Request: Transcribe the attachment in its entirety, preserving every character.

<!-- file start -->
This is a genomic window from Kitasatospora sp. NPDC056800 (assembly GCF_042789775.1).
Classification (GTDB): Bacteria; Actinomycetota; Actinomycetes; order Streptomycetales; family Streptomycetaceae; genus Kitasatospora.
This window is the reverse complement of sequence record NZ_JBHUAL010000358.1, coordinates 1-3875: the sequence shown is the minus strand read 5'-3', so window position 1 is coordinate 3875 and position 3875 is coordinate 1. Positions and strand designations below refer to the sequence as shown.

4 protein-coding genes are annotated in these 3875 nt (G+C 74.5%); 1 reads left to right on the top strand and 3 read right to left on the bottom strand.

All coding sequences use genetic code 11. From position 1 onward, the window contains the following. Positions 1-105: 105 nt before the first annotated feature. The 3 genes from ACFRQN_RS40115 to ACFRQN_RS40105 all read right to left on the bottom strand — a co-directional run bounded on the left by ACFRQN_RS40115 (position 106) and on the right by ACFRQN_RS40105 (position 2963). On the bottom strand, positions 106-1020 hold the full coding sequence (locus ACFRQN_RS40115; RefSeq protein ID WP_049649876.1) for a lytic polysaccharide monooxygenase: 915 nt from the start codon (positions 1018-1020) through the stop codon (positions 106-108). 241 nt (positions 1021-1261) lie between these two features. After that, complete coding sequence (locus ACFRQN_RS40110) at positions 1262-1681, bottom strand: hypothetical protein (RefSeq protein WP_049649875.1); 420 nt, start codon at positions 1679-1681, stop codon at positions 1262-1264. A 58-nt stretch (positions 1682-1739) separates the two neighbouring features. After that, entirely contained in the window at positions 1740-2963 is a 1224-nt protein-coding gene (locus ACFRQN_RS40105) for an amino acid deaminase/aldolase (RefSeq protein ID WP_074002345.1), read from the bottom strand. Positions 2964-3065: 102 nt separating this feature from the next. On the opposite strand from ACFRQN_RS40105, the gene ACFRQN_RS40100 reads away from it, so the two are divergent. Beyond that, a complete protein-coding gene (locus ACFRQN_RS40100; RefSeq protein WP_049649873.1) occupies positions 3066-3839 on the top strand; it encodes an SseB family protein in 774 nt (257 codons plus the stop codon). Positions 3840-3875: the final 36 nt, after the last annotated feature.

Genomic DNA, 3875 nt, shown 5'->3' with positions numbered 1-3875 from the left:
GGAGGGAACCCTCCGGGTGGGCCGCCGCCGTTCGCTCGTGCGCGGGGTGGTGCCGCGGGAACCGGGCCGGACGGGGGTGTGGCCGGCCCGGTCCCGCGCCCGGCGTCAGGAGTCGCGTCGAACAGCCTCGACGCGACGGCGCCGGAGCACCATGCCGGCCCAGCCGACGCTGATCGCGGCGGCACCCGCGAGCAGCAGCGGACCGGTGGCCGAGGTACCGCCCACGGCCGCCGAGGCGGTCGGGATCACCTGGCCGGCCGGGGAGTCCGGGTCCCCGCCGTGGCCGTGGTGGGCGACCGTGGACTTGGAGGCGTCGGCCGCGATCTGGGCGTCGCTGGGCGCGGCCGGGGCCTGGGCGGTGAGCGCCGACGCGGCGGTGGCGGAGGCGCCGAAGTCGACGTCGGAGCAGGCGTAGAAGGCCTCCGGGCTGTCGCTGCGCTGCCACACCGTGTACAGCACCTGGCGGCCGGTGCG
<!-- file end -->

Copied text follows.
This is a genomic window from Kitasatospora sp. NPDC056800 (assembly GCF_042789775.1).
Classification (GTDB): Bacteria; Actinomycetota; Actinomycetes; order Streptomycetales; family Streptomycetaceae; genus Kitasatospora.
This window is the reverse complement of sequence record NZ_JBHUAL010000358.1, coordinates 1-3875: the sequence shown is the minus strand read 5'-3', so window position 1 is coordinate 3875 and position 3875 is coordinate 1. Positions and strand designations below refer to the sequence as shown.

4 protein-coding genes are annotated in these 3875 nt (G+C 74.5%); 1 reads left to right on the top strand and 3 read right to left on the bottom strand.

All coding sequences use genetic code 11. From position 1 onward, the window contains the following. Positions 1-105: 105 nt before the first annotated feature. The 3 genes from ACFRQN_RS40115 to ACFRQN_RS40105 all read right to left on the bottom strand — a co-directional run bounded on the left by ACFRQN_RS40115 (position 106) and on the right by ACFRQN_RS40105 (position 2963). On the bottom strand, positions 106-1020 hold the full coding sequence (locus ACFRQN_RS40115; RefSeq protein ID WP_049649876.1) for a lytic polysaccharide monooxygenase: 915 nt from the start codon (positions 1018-1020) through the stop codon (positions 106-108). 241 nt (positions 1021-1261) lie between these two features. After that, complete coding sequence (locus ACFRQN_RS40110) at positions 1262-1681, bottom strand: hypothetical protein (RefSeq protein WP_049649875.1); 420 nt, start codon at positions 1679-1681, stop codon at positions 1262-1264. A 58-nt stretch (positions 1682-1739) separates the two neighbouring features. After that, entirely contained in the window at positions 1740-2963 is a 1224-nt protein-coding gene (locus ACFRQN_RS40105) for an amino acid deaminase/aldolase (RefSeq protein ID WP_074002345.1), read from the bottom strand. Positions 2964-3065: 102 nt separating this feature from the next. On the opposite strand from ACFRQN_RS40105, the gene ACFRQN_RS40100 reads away from it, so the two are divergent. Beyond that, a complete protein-coding gene (locus ACFRQN_RS40100; RefSeq protein WP_049649873.1) occupies positions 3066-3839 on the top strand; it encodes an SseB family protein in 774 nt (257 codons plus the stop codon). Positions 3840-3875: the final 36 nt, after the last annotated feature.

Genomic DNA, 3875 nt, shown 5'->3' with positions numbered 1-3875 from the left:
GGAGGGAACCCTCCGGGTGGGCCGCCGCCGTTCGCTCGTGCGCGGGGTGGTGCCGCGGGAACCGGGCCGGACGGGGGTGTGGCCGGCCCGGTCCCGCGCCCGGCGTCAGGAGTCGCGTCGAACAGCCTCGACGCGACGGCGCCGGAGCACCATGCCGGCCCAGCCGACGCTGATCGCGGCGGCACCCGCGAGCAGCAGCGGACCGGTGGCCGAGGTACCGCCCACGGCCGCCGAGGCGGTCGGGATCACCTGGCCGGCCGGGGAGTCCGGGTCCCCGCCGTGGCCGTGGTGGGCGACCGTGGACTTGGAGGCGTCGGCCGCGATCTGGGCGTCGCTGGGCGCGGCCGGGGCCTGGGCGGTGAGCGCCGACGCGGCGGTGGCGGAGGCGCCGAAGTCGACGTCGGAGCAGGCGTAGAAGGCCTCCGGGCTGTCGCTGCGCTGCCACACCGTGTACAGCACCTGGCGGCCGGTGCG